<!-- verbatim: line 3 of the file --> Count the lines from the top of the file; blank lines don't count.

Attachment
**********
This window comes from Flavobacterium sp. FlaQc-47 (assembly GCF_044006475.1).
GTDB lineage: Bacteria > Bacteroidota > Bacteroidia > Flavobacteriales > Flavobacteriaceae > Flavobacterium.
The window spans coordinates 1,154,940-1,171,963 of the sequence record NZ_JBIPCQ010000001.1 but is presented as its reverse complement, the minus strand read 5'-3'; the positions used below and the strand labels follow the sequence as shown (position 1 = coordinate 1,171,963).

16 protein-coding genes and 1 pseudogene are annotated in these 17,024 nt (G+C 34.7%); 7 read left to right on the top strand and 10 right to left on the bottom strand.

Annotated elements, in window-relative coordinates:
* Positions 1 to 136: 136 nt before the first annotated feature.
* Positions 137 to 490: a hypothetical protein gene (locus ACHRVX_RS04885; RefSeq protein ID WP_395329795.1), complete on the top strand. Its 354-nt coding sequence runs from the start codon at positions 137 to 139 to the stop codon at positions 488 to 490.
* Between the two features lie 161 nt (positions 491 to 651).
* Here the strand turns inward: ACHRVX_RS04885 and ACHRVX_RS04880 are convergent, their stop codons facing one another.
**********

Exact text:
The window spans coordinates 1,154,940-1,171,963 of the sequence record NZ_JBIPCQ010000001.1 but is presented as its reverse complement, the minus strand read 5'-3'; the positions used below and the strand labels follow the sequence as shown (position 1 = coordinate 1,171,963).